The new, third edition of Bicycling Science (BS) contains main chapters about: History, human power generation, thermal effects on power production, power and speed, bicycle aerodynamics, rolling (tires and bearings), braking, steering and balancing, mechanics and mechanisms (power transmission), materials and stresses, unusual human-powered machines, and human-powered vehicles in the future.

Compared with BS2, BS3 has relatively more content in the chapters "human power generation" and "steering and balancing". BS3 discusses relevant results of work physiology in much more detail than BS2. Since bicycling science is a wide field it is a wise decision to involve co-authors; in the "steering and balancing"-chapter Jim Papadopolous vast experience with this main topic shines up and is, at least by the reviewer, very much appreciated!

After reading BS3, the question put up by the reviewer at the beginning of this review receives an overall positive answer: D.G. Wilson lists many new references; as a very serious observer of the field of bicycling science Wilson identified the important developments and discusses them accordingly.
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9 of 9 people found the following review helpful By Susan Prosser on November 12, 2007
Format: Paperback
As Miss Jean Brodie said, "For those who like that sort of thing, that is the sort of thing they like." She meant it as an insult, but I don't. Bicycling Science is nerd heaven, full of physics, engineering, molecular biology, aerodynamics and all kinds of other scientific manna. If you have an appetite for charts, graphs, and research studies, then this book will delight you with its explanations of why bikes work so well with the human body.

It's not casual reading by any means. I'd prefer the same information presented in slightly less academic tones, but that doesn't mean it isn't accurate or interesting. So I dip into my copy for short bursts. For me, it's not a cover-to-cover read, but it's been on my bedside table for months because I pick it up regularly.

Bicycling Science may well be more technical info than a casual fan can absorb. However, it's a great reference that will demystify your bike -- if that's the sort of thing you like.
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15 of 17 people found the following review helpful By Ronald W. Satz on October 19, 2005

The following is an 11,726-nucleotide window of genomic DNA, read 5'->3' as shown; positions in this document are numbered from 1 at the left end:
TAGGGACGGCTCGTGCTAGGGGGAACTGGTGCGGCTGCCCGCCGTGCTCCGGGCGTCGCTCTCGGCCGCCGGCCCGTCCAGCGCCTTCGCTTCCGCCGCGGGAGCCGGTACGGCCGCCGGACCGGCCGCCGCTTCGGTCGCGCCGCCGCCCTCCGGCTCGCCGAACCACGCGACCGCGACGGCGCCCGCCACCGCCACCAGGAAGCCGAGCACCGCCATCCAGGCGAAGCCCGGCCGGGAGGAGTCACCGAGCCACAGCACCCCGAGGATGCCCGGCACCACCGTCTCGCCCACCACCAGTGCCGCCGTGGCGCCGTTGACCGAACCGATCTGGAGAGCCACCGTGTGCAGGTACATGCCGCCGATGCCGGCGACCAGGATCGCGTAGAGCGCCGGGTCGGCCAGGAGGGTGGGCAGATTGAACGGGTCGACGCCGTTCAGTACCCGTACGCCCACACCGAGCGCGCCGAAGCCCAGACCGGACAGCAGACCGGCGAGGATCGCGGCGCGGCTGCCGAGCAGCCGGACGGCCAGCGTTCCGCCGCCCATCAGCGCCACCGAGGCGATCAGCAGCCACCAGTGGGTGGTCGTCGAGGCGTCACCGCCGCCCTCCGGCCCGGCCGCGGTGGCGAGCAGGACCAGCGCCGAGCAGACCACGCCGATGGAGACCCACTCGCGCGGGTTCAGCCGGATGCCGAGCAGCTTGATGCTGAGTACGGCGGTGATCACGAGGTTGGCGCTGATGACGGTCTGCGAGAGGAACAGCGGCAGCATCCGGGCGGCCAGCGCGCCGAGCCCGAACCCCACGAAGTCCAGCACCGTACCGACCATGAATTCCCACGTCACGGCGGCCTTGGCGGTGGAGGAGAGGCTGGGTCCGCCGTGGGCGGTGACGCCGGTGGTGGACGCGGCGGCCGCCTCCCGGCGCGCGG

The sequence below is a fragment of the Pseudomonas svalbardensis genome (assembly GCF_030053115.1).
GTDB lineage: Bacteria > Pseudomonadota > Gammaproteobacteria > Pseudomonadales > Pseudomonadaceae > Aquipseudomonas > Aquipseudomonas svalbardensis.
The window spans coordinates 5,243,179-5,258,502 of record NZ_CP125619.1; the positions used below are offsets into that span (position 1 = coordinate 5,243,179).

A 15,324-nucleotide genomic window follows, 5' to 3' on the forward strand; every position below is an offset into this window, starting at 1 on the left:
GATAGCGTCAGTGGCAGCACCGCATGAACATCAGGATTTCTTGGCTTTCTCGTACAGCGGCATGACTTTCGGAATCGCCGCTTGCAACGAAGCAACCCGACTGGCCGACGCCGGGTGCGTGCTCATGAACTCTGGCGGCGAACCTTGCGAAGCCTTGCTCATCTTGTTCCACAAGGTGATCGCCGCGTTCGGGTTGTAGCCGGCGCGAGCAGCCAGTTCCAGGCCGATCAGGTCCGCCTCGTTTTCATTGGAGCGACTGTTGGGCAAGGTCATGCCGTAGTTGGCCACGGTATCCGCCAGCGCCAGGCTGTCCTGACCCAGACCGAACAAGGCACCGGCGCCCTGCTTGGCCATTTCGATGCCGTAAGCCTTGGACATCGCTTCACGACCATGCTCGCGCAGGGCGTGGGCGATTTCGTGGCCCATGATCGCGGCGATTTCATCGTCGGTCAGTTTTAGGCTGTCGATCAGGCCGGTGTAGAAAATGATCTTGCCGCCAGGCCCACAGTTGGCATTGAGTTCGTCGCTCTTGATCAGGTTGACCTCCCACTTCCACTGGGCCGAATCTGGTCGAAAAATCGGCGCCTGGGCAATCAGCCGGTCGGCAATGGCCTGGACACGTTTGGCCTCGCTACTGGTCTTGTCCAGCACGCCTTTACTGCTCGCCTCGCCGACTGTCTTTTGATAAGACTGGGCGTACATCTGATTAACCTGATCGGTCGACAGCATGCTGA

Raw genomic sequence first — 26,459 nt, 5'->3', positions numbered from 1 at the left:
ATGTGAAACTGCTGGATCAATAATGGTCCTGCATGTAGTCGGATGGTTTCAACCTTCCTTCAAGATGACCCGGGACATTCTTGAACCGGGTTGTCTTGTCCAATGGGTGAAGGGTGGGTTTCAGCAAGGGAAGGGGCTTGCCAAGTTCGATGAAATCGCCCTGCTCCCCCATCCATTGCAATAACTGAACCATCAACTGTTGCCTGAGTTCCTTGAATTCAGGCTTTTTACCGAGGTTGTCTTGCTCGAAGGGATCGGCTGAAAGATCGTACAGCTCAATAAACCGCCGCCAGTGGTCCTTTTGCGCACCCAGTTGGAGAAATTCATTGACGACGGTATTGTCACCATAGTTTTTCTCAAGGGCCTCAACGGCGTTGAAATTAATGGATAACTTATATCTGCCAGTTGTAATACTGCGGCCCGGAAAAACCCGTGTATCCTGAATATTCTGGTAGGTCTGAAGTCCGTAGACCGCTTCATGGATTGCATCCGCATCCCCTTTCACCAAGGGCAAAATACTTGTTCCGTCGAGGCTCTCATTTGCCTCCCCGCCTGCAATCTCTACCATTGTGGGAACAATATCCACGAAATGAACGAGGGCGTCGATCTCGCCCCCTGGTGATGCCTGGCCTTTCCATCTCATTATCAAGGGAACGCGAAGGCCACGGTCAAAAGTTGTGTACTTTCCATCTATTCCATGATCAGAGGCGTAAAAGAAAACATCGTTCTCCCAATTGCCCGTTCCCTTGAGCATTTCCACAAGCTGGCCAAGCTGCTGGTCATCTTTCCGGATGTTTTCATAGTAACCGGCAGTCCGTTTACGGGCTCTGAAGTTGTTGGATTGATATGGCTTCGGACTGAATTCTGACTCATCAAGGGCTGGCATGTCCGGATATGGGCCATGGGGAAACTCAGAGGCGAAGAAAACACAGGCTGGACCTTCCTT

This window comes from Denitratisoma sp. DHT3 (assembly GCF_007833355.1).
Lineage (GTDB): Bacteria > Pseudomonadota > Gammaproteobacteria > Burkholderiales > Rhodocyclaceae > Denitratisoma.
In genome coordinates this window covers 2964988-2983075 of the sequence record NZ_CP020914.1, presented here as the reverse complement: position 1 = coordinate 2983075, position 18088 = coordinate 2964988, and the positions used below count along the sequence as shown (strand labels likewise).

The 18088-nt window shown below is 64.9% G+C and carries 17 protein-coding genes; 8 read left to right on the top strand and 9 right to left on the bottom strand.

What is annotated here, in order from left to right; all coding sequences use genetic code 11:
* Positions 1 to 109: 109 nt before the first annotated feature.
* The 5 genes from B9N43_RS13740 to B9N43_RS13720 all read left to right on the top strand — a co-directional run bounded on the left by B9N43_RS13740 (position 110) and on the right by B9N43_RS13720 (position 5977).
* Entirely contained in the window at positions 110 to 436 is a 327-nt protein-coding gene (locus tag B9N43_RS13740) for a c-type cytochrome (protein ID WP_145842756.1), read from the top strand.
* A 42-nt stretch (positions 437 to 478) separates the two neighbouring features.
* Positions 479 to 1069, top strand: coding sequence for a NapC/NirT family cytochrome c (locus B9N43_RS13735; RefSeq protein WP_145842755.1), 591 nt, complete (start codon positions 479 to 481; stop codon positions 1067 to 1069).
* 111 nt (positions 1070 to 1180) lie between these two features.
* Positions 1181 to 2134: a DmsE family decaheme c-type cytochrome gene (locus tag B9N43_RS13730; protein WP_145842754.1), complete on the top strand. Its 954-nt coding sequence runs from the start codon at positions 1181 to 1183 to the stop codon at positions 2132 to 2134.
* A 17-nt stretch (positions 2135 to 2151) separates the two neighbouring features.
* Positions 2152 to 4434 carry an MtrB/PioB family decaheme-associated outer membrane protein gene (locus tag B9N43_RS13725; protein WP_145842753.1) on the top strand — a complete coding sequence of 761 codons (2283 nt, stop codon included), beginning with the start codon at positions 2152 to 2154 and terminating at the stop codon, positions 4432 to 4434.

Format: Paperback
Prof. Wilson is well-respected in the engineering community, and this book is the best we have on the topic. Alas, even though Americans can land a man on the moon, we don't currently have a comprehensive, accurate computer simulation of the bicycle, rider, terrain, and atmospheric condition suitable for design optimization. Bicycle science is still very empirical! Contrast this with automotive engineering, aerospace engineering, watercraft engineering, and rail travel engineering (although to be fair, there is no Defense Department money for bicycle advancements). As a systems and mechanical engineer in industry (but not the bicycle industry) I've written numerous computer simulations for all kinds of machines and processes; my engineering doctoral dissertation was on the detailed computer simulation of a modified gas turbine engine (published as Theory and Design of the New Rational Combustion Engine)--so it rather amazes me that we don't have something comparable for bicycle design. Prof. Wilson candidly states on p. 365 that "...expert application of engineering methods has played very little part in bicycle design." and on p. 282 contributing author Papadopoulos states that "...most [dynamic] analyses are incorrect, either because of faulty methods or because of errors in algebra" (and this at a time when theoretical physicists are promolgating theories to the thirteenth decimal place).

The authors present some of the simple equations, but don't number them, and there are some symbol mistakes (e.g., on p. 242 an equation is missing a couple of divisor signs and lacks a negative sign at the beginning). Symbols are defined at the end of the book, rather than at the beginning or end of each chapter.